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Photosensitivity


Sunlight is the most visible and obvious source of comfort in the environment. This natural proclivity for the sun has the beneficial results of warmth and vitamin D synthesis but also can produce pathologic consequences. Few effects of sun exposure beyond those affecting the skin have been identified, but cutaneous exposure to sunlight can evoke immunosuppressive responses and genetic changes that may be relevant to the pathogenesis of nonmelanoma skin cancer and perhaps infections such as herpes simplex.

The UV spectrum is arbitrarily divided into three major segments: C, B, and A. This includes the wavelengths between 10 and 400 nm. Ultraviolet C (UV-C) consists of wavelengths between 10 and 290 nm and does not reach the earth because of its absorption by stratospheric ozone. These wavelengths are not a cause of photosensitivity except in occupational settings where artificial sources of this energy are employed¾e.g., for germicidal effects.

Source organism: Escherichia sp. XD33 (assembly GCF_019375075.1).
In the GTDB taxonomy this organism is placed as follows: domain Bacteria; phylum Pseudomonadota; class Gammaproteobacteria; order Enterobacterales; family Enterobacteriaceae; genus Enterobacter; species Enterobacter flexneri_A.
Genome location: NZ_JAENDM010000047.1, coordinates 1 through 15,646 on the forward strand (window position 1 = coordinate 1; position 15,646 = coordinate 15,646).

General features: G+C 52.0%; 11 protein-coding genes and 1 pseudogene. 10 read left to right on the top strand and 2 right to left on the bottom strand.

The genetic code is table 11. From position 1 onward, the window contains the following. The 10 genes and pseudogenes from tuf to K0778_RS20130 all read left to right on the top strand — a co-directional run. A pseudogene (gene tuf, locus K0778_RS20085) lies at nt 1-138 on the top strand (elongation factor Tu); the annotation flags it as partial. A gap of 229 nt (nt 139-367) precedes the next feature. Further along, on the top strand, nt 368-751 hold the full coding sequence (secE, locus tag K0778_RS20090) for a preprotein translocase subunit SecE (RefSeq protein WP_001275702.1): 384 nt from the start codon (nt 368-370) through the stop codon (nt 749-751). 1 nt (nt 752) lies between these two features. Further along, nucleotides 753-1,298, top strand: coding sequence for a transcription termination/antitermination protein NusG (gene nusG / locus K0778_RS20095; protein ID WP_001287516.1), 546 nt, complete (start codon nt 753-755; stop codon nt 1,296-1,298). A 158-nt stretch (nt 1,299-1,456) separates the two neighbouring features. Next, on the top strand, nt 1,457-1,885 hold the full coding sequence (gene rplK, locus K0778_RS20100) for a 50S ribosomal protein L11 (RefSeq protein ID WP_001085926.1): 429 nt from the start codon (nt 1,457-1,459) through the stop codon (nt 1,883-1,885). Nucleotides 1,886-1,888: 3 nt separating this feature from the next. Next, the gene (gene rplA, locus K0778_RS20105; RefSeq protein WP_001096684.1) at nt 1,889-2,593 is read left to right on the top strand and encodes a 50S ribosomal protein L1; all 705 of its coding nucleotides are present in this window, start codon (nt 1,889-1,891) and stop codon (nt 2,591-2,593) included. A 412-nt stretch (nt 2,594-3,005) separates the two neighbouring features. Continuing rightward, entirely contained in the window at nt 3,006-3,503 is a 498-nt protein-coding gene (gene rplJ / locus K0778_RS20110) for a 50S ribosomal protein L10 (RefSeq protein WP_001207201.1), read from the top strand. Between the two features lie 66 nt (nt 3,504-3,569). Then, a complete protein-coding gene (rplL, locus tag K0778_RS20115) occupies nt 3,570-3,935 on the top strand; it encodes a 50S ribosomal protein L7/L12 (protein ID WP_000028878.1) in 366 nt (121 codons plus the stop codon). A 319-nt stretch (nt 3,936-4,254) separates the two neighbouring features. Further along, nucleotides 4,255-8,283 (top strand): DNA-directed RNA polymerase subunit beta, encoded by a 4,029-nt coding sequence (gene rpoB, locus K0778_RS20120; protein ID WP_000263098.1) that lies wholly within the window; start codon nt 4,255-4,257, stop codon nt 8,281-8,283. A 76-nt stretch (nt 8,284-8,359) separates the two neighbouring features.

The energy possessed by photons in the visible spectrum is not capable of damaging human skin in the absence of a photosensitizing chemical. The absorption of energy is critical to the development of photosensitivity. Thus the absorption spectrum of a molecule is defined as the range of wavelengths absorbed by it, whereas the action spectrum for an effect of incident radiation is defined as the range of wavelengths that evoke the response.

Photosensitivity occurs when a photon-absorbing chemical (chromophore) present in the skin absorbs incident energy, becomes excited, and transfers the absorbed energy to various structures or to oxygen. The absorbed energy must be dissipated by processes including heat, fluorescence, and phosphorescence. It is important to emphasize that absorption spectra and action spectra need not be superimposable, but there must be overlap at some point to produce photosensitization.

 

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